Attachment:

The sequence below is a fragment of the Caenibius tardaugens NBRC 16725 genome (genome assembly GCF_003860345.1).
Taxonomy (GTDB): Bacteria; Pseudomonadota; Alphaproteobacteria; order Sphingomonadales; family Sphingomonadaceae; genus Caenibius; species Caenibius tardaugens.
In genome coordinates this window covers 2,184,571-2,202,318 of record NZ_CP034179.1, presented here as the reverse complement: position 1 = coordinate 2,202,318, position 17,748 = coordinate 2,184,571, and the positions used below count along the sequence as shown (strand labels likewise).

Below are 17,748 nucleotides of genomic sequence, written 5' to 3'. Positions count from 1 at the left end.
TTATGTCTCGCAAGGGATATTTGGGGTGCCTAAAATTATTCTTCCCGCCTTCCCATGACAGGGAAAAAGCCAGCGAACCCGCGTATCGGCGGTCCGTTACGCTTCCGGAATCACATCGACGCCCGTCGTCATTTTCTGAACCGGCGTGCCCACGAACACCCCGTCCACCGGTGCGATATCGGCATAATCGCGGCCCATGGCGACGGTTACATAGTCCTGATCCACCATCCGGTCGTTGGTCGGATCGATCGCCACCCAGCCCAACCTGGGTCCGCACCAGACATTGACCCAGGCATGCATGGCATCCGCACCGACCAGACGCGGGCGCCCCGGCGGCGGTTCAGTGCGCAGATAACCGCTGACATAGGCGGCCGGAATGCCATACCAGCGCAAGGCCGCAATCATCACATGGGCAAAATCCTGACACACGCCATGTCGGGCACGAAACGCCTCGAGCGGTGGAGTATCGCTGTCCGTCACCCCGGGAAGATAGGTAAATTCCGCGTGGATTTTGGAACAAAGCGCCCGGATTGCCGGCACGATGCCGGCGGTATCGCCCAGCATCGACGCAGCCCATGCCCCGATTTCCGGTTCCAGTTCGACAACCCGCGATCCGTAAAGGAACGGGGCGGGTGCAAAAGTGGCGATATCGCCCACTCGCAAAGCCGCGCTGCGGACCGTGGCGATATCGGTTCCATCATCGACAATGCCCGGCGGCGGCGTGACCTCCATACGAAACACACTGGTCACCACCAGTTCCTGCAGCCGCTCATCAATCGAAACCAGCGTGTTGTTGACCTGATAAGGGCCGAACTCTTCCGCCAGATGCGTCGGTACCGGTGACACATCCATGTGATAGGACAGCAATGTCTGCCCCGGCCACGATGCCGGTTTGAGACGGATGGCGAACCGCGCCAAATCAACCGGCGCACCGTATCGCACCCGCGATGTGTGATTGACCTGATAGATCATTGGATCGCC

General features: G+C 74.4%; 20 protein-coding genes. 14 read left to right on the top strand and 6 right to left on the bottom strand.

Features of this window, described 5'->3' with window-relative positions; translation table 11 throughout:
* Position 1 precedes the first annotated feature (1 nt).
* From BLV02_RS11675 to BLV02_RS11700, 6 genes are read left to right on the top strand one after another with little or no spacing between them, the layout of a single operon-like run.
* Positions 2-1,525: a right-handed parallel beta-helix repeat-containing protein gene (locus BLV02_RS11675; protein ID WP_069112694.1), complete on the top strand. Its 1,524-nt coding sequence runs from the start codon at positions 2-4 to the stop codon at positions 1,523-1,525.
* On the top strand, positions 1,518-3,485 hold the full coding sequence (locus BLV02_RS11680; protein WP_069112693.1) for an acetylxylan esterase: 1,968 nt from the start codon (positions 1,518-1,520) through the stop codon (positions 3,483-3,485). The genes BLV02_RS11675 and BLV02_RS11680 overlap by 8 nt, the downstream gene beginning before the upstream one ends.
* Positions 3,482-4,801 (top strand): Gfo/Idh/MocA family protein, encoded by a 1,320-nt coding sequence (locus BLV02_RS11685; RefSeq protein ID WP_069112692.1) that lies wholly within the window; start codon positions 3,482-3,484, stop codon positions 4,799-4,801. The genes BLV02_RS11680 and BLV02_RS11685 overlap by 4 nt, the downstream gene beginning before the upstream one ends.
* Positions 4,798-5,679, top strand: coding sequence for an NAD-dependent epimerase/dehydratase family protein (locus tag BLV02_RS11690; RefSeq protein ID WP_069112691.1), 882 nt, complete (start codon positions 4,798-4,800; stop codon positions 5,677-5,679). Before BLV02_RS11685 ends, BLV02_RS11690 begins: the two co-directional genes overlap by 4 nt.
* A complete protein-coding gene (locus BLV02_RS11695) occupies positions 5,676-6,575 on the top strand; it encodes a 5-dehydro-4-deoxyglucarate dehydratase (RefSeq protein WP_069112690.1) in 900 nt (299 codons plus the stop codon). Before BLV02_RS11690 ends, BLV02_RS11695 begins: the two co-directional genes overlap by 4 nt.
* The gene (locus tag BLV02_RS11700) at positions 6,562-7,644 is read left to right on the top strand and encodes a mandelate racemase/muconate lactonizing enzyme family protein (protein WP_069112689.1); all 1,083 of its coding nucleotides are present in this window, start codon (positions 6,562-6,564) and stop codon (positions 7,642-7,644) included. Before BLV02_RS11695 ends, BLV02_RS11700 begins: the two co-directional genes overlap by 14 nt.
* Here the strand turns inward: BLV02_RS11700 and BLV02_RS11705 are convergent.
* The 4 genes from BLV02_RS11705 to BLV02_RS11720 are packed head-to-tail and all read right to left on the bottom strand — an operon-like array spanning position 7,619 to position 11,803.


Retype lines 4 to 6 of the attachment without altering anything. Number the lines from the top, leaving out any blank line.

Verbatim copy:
Below are 17,748 nucleotides of genomic sequence, written 5' to 3'. Positions count from 1 at the left end.
TTATGTCTCGCAAGGGATATTTGGGGTGCCTAAAATTATTCTTCCCGCCTTCCCATGACAGGGAAAAAGCCAGCGAACCCGCGTATCGGCGGTCCGTTACGCTTCCGGAATCACATCGACGCCCGTCGTCATTTTCTGAACCGGCGTGCCCACGAACACCCCGTCCACCGGTGCGATATCGGCATAATCGCGGCCCATGGCGACGGTTACATAGTCCTGATCCACCATCCGGTCGTTGGTCGGATCGATCGCCACCCAGCCCAACCTGGGTCCGCACCAGACATTGACCCAGGCATGCATGGCATCCGCACCGACCAGACGCGGGCGCCCCGGCGGCGGTTCAGTGCGCAGATAACCGCTGACATAGGCGGCCGGAATGCCATACCAGCGCAAGGCCGCAATCATCACATGGGCAAAATCCTGACACACGCCATGTCGGGCACGAAACGCCTCGAGCGGTGGAGTATCGCTGTCCGTCACCCCGGGAAGATAGGTAAATTCCGCGTGGATTTTGGAACAAAGCGCCCGGATTGCCGGCACGATGCCGGCGGTATCGCCCAGCATCGACGCAGCCCATGCCCCGATTTCCGGTTCCAGTTCGACAACCCGCGATCCGTAAAGGAACGGGGCGGGTGCAAAAGTGGCGATATCGCCCACTCGCAAAGCCGCGCTGCGGACCGTGGCGATATCGGTTCCATCATCGACAATGCCCGGCGGCGGCGTGACCTCCATACGAAACACACTGGTCACCACCAGTTCCTGCAGCCGCTCATCAATCGAAACCAGCGTGTTGTTGACCTGATAAGGGCCGAACTCTTCCGCCAGATGCGTCGGTACCGGTGACACATCCATGTGATAGGACAGCAATGTCTGCCCCGGCCACGATGCCGGTTTGAGACGGATGGCGAACCGCGCCAAATCAACCGGCGCACCGTATCGCACCCGCGATGTGTGATTGACCTGATAGATCATTGGATCGCC

General features: G+C 74.4%; 20 protein-coding genes. 14 read left to right on the top strand and 6 right to left on the bottom strand.